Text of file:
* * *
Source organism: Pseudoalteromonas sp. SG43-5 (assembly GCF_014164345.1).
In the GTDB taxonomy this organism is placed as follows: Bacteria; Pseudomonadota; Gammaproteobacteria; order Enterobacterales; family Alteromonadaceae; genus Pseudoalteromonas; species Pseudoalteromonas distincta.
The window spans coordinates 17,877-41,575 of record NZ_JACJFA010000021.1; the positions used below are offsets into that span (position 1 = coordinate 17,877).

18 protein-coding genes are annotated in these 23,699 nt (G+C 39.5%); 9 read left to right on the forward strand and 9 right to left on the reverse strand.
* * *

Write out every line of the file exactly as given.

Source organism: Pseudoalteromonas sp. SG43-5 (assembly GCF_014164345.1).
In the GTDB taxonomy this organism is placed as follows: Bacteria; Pseudomonadota; Gammaproteobacteria; order Enterobacterales; family Alteromonadaceae; genus Pseudoalteromonas; species Pseudoalteromonas distincta.
The window spans coordinates 17,877-41,575 of record NZ_JACJFA010000021.1; the positions used below are offsets into that span (position 1 = coordinate 17,877).

18 protein-coding genes are annotated in these 23,699 nt (G+C 39.5%); 9 read left to right on the forward strand and 9 right to left on the reverse strand.